They are settled mainly in the city’s northern districts, where many indigenous people live, including former mayors of neighboring municipalities, expelled between 1970 and 1990 from Chamula, allegedly for religious reasons. The sons of several of them are the ones who now make up those groups.
They started to become more visible during the administration of municipal president Marco Antonio Cancino González (2015-2018), of the PVEM.
A resident who asked that his name be protected commented on his experience: “a year ago they hit my and the culprit didn’t want to pay for the damages, alleging that he was not responsible. During a pause in the discussion, he made a telephone call and minutes later about 15 young people on motorcycles arrived to threaten me that if I didn’t pay, they would hit the vehicle. I had nothing left to do but pay 3,000 pesos for the hit from which I was affected.”
Police sources revealed that with the growth of the organizations, several years ago some leaders began to use the motorcycle as a means of transportation for shock groups, for the purpose of blocking roads, protesting in dependencies or exercising pressure on some authority.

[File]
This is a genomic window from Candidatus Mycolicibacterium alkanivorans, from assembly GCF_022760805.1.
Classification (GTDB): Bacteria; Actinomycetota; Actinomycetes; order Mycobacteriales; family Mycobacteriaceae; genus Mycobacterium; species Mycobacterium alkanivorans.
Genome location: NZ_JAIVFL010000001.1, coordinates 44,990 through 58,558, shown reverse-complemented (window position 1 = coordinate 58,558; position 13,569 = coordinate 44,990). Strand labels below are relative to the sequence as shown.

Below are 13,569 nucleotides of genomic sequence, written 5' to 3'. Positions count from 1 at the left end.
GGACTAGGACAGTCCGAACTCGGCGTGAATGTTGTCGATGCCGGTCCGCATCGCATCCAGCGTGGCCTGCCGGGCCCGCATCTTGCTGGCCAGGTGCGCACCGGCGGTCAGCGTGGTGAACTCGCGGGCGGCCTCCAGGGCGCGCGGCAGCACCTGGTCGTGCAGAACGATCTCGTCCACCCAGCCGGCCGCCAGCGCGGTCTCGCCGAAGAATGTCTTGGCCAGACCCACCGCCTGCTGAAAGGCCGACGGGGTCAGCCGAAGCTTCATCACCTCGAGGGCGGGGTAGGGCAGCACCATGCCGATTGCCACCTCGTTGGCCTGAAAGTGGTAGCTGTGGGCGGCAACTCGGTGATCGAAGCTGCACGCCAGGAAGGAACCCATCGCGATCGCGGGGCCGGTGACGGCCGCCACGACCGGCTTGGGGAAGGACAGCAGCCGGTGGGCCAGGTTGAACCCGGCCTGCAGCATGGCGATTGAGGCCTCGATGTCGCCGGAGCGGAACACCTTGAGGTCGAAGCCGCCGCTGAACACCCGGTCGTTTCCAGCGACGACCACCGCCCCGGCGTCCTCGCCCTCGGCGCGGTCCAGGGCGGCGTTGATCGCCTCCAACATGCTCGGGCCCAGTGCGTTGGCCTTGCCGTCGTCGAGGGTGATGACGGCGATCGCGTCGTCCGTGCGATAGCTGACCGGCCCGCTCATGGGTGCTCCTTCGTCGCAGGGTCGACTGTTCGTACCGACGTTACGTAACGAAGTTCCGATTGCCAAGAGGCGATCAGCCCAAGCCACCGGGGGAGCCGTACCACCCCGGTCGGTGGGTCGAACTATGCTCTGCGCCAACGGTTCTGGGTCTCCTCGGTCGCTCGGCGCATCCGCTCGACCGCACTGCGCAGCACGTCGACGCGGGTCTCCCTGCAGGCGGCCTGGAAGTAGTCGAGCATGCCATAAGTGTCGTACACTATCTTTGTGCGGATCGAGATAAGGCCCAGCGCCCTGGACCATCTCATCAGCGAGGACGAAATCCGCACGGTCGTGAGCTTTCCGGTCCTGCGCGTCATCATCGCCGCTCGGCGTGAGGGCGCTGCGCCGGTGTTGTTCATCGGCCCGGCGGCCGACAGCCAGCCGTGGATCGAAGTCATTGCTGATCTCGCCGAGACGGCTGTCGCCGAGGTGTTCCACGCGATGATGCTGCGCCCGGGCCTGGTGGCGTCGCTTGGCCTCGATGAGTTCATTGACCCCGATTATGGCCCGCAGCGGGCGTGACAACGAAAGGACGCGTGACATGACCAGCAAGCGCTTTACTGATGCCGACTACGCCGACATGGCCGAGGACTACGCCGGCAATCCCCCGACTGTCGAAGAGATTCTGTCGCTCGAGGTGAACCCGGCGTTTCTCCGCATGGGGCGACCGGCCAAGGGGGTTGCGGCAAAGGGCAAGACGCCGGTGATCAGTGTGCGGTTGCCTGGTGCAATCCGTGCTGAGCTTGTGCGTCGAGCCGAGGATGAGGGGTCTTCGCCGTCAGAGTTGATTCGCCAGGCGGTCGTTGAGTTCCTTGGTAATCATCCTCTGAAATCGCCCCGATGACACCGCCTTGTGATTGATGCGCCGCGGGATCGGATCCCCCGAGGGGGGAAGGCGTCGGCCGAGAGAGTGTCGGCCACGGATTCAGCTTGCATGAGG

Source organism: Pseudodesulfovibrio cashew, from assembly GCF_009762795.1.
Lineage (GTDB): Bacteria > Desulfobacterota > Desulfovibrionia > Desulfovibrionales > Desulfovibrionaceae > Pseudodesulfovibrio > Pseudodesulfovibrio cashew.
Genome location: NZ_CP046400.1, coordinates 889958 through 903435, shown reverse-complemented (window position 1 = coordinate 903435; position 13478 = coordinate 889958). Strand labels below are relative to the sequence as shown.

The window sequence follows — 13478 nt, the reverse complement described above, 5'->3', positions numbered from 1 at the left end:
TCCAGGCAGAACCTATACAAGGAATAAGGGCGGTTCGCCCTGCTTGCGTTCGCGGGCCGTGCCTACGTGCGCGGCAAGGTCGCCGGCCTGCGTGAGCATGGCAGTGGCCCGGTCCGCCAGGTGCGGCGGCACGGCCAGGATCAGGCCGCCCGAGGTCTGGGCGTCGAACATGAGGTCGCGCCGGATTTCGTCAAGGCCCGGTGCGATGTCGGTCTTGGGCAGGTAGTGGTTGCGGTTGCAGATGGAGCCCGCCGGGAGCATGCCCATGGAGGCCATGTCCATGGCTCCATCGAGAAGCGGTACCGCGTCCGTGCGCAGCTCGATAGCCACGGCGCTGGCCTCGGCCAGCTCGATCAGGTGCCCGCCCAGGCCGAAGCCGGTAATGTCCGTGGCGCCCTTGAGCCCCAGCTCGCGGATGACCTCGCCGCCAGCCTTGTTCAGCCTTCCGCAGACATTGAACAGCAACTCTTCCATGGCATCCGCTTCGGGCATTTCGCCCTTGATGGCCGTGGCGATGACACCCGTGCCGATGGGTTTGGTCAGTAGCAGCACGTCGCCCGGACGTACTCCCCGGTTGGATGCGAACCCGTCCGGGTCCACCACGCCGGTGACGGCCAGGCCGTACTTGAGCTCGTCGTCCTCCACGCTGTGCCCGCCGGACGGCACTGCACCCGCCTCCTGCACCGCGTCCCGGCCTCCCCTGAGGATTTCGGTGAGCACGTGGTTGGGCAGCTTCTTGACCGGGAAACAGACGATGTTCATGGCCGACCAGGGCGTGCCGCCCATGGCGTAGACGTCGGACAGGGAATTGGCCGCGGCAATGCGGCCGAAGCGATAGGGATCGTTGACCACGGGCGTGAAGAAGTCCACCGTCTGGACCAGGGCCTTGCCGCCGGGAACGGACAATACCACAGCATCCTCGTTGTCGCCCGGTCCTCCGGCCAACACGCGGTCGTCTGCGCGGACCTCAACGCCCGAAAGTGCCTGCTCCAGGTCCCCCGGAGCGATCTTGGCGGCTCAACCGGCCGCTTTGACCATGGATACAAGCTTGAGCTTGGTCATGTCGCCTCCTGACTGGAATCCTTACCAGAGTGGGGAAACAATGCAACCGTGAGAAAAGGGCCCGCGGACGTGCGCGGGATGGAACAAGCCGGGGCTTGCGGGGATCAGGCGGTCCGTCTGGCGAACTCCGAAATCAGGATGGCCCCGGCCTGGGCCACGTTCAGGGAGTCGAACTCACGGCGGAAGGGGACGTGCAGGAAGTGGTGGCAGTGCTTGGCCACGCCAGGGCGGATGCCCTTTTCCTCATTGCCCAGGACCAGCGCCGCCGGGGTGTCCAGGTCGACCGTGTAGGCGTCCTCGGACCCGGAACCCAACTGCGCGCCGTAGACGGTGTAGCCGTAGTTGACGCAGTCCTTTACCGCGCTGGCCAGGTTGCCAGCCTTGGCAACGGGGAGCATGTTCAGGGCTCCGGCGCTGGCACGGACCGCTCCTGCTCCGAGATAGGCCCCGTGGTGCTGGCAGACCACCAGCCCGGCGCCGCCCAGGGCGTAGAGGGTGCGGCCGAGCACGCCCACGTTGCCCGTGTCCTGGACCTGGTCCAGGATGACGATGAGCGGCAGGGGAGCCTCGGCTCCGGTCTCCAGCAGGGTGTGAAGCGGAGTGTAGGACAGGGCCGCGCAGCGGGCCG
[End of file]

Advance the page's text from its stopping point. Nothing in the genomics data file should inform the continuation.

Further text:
“One of those who started to lead the ‘scooters’ is known as El Chicano. The first group that showed itself to be violent stoned a taxi driver to death some years ago in the Primero de Enero district,” in the northern zone, “and little by little they were growing in the type of violence used; they went from stones and blows to carrying firearms and drug dealing; now they are gangs that are rented as sicarios (hit men).”
The informants pointed out that: “all these groups live off crime, may be related to assault, the sale of narcotics and they charge other criminals to defend, for example, the clandestine sale of fuel, or, if an irregular public transport vehicle crashes, shock group arrives to defend it.”
One of the exhibitions of their power happened on the afternoon of last September 28, when they shot firearms into the air, during the funeral procession of one of their compañeros who was murdered by members of a rival gang. For more than half an hour, on the route from the La Hormiga District, where the deceased lived, to the municipal cemetery, they made detonations, without caring that the passersby saw them.
Gang members stopped firing their pistols before arriving at the cemetery, due to the presence of the municipal police, but there were no detainees.